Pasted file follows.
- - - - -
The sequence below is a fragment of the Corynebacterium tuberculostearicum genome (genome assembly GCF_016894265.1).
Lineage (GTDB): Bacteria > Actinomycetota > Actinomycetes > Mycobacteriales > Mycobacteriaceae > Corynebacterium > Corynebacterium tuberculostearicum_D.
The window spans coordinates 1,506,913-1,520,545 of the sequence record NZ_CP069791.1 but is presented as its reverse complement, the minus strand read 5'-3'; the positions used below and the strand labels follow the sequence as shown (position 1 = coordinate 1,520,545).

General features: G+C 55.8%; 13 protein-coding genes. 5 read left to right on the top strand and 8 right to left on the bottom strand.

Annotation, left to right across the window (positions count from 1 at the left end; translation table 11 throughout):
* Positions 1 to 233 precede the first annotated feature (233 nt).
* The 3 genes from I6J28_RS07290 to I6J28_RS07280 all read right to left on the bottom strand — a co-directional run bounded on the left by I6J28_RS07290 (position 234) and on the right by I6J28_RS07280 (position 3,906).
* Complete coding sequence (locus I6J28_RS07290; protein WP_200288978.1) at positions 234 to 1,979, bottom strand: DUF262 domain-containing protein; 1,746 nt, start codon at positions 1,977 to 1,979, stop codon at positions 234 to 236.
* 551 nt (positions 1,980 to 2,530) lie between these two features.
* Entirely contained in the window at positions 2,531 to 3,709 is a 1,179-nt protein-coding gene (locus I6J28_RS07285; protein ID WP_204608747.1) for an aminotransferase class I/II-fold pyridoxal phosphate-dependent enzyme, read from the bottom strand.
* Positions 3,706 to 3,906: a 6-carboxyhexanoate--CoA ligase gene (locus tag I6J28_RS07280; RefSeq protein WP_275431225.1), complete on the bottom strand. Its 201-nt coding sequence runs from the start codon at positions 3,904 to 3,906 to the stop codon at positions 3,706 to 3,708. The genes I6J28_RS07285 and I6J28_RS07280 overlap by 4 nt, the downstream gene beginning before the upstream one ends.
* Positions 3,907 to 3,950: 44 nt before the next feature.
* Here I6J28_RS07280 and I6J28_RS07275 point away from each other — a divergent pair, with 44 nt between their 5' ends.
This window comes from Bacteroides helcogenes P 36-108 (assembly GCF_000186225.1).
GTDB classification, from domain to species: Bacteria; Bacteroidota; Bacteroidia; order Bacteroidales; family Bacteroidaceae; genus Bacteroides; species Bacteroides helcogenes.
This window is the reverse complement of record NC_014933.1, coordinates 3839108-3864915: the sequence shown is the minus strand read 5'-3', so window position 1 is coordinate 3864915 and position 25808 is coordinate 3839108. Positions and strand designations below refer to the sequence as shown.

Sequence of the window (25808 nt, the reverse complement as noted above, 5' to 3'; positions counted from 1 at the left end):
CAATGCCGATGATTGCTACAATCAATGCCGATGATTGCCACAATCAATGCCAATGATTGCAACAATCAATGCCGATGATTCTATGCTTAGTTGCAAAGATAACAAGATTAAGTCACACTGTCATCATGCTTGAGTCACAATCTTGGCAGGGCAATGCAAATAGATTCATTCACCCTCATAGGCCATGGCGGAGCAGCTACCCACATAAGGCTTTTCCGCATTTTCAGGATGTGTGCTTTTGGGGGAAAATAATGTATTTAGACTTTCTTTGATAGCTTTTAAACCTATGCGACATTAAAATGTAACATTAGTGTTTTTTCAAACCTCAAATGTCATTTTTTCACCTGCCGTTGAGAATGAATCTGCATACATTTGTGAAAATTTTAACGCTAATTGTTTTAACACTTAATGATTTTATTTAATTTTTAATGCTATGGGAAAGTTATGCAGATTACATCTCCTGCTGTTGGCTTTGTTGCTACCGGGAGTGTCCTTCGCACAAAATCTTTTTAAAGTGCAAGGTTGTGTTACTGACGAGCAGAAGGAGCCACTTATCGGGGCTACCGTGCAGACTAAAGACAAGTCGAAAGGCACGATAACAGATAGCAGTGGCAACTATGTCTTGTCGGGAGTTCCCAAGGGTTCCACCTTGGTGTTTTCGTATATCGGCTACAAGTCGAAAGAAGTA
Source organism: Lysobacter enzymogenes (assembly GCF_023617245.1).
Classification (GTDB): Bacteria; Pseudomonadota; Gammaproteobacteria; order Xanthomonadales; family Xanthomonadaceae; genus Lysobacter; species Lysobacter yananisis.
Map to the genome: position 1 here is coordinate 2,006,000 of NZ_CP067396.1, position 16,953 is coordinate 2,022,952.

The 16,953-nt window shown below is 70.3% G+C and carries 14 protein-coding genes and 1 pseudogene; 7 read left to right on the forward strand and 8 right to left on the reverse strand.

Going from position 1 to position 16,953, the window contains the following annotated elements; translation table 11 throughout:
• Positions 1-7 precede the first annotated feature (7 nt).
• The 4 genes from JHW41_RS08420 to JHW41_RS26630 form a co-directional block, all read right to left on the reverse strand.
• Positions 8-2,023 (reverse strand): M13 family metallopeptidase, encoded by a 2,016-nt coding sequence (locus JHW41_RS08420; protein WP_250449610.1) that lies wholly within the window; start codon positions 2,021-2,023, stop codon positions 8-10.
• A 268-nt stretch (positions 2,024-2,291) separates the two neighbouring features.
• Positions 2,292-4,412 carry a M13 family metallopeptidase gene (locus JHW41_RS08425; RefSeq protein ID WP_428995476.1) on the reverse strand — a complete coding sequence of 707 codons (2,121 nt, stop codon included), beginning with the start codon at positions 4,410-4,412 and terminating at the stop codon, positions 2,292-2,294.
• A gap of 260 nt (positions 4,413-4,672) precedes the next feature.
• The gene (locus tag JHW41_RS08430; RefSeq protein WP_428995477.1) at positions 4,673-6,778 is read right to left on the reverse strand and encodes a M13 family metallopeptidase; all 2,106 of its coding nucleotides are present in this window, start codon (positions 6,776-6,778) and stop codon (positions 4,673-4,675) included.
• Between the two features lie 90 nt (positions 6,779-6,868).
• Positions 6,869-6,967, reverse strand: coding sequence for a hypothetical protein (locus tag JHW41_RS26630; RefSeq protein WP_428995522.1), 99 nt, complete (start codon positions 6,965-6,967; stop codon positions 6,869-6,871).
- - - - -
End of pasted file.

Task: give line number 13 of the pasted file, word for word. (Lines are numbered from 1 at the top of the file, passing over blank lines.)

* Here I6J28_RS07280 and I6J28_RS07275 point away from each other — a divergent pair, with 44 nt between their 5' ends.